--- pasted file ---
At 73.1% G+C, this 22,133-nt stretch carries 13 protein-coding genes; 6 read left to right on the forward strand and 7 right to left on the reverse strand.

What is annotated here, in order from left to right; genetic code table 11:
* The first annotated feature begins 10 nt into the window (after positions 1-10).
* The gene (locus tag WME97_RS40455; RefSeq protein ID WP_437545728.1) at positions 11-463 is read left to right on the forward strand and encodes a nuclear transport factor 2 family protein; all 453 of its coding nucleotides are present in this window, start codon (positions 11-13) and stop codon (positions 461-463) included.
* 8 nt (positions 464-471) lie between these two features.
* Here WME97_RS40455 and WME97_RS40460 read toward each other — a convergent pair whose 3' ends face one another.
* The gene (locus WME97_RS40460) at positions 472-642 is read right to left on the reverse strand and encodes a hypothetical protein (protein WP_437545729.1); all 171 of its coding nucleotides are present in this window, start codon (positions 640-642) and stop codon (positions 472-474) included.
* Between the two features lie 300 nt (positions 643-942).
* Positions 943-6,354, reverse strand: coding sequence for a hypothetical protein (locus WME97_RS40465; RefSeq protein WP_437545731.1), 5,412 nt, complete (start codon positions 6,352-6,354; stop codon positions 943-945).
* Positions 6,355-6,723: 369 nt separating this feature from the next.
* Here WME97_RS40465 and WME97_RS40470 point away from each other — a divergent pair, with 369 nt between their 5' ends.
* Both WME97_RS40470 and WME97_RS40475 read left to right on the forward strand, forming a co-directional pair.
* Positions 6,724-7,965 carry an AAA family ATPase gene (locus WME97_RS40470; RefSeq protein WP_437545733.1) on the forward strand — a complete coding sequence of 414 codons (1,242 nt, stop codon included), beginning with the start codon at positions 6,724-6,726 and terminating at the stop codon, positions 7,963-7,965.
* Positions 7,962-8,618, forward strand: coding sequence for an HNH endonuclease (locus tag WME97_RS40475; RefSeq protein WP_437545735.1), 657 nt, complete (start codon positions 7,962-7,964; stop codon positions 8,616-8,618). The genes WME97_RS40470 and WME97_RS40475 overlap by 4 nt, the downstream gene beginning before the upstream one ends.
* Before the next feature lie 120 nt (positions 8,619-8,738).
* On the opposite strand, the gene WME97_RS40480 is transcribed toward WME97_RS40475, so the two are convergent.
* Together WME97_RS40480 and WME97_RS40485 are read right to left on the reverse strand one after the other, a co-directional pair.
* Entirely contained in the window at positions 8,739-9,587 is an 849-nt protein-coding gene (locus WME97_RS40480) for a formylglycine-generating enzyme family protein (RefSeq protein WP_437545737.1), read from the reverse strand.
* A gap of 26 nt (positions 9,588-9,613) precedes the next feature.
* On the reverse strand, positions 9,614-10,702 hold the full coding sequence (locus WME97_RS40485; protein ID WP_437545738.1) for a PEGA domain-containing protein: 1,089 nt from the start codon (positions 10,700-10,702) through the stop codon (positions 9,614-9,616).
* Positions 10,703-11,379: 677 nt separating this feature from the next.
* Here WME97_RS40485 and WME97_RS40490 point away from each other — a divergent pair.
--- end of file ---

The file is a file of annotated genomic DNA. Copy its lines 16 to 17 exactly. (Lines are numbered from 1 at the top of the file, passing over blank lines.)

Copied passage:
* On the opposite strand, the gene WME97_RS40480 is transcribed toward WME97_RS40475, so the two are convergent.
* Together WME97_RS40480 and WME97_RS40485 are read right to left on the reverse strand one after the other, a co-directional pair.